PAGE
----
Contents of this issue:

  • Teacher evaluation talks begin
  • Some will get certificates, not diplomas
  • Back to semesters in West Ottawa
  • From 'Green' to 'Emerald,' 'Evergreen'
  • Support staff may switch unions


DEARBORN HEIGHTS, Mich. - Michigan is moving into "unchartered territory" as school districts look for new ways to evaluate teachers and administrators, a school administrator told The (Dearborn) Press and Guide.

Under new school reform legislation, school districts must take student performance into account in evaluating educators.

Superintendent Laurine VanValkenburg of Crestwood School District told The Press and Guide that she expects student performance on the Michigan Educational Assessment Program and Michigan Merit Exam to make up 40 to 60 percent of the new evaluation process.

Other ways of evaluating teachers will be determined through collective bargaining, she said, according to The Press and Guide.

One question is how best to measure the effectiveness of teachers in elective areas that are not directly measured by standardized tests, such as art or music, she said, The Press and Guide reported.

Right now, Crestwood evaluates non-tenured teachers annually and tenured teachers every other year, VanValkenburg told The Press and Guide.

The (Dearborn) Press and Guide, "Race to top creates new issues for districts," Feb. 16, 2010

Mackinac Center for Public Policy, "A Teacher Quality Primer: Using Value-Added Assessment to Define Teacher Quality," June 30, 2008


BAY CITY, Mich. - Bay City Public Schools is developing a policy under which students who do not meet Michigan's new graduation requirements would receive a "certificate of completion" rather than a diploma, according to The Bay City Times.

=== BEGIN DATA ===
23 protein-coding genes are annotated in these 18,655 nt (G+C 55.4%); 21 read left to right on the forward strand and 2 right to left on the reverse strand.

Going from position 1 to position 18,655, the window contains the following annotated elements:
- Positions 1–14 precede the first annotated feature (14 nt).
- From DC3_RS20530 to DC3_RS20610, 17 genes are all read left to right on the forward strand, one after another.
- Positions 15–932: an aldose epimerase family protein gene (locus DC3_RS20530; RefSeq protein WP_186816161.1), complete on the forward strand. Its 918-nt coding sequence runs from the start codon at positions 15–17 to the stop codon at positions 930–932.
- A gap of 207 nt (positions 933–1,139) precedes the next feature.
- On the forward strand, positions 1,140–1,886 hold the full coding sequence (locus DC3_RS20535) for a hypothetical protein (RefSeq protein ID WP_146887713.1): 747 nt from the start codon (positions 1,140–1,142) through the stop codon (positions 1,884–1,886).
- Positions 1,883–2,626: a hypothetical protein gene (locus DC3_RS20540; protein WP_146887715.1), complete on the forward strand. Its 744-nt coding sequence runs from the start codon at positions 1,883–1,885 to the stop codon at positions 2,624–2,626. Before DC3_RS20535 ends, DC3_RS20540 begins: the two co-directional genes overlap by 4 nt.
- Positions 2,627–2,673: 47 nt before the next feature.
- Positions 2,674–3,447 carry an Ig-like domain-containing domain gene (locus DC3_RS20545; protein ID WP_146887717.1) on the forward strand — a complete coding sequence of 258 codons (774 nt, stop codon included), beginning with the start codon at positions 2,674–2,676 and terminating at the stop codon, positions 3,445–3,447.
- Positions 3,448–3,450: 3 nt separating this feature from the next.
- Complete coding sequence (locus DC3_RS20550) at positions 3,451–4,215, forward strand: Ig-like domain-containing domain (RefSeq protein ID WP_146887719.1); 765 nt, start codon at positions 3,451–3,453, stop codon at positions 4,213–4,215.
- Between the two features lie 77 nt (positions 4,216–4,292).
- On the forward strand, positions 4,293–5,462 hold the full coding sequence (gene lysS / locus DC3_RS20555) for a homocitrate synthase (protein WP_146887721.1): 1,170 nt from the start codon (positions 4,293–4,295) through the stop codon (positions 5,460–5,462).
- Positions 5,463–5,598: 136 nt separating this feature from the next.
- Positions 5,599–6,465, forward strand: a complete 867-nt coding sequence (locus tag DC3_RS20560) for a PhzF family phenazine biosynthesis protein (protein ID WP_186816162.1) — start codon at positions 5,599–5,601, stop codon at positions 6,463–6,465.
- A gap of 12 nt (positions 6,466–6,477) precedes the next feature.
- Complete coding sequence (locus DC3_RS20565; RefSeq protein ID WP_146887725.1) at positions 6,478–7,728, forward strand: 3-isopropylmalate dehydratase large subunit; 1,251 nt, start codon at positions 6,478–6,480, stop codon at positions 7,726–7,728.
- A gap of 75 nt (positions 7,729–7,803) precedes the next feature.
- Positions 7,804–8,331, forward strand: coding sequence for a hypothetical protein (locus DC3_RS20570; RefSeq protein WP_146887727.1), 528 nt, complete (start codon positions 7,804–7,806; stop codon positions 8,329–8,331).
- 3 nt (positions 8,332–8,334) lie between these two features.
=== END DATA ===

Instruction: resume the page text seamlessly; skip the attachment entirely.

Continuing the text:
Public school districts are mandated by the state to have a certification plan, but are allowed to set the qualifications locally, according to the report.

The Class of 2012 will be the first group of seniors charged with meeting the new Michigan Merit Curriculum standards, according to The Times. Douglas Newcombe, Bay City interim superintendent, told The Times that the certificate of completion would acknowledge a certain level of academic work.

Offering a certificate may give students an incentive to continue in school rather than drop out, Brian Johnson, curriculum director, told The Times, though others suggested it would encourage students to settle for a certificate rather than work for a diploma.

In Bangor Township Schools, which already has a certification policy, Superintendent Tina Kerr told The Times that she anticipates most cases will involve students who cannot meet math requirements.

The Bay City Times, "Bay City schools ponder alternative certificate for students who can't meet new graduation requirements," Feb. 11, 2010

Michigan Education Report, "Well-intentioned folly: School psychologist suggests 'high standards' may leave some behind," Feb. 29, 2008


HOLLAND TOWNSHIP, Mich. - A west Michigan high school is switching back to semesters in 2010-2011 as a way to save $500,000 annually by hiring fewer teachers, according to The Holland Sentinel.

West Ottawa High School will move to a two-semester school year rather than continue the trimester calendar it has been on for six years, The Sentinel reported. Jim Nicolette, the district's assistant superintendent for teaching and learning, said that the semester schedule will require seven fewer teachers, according to the report.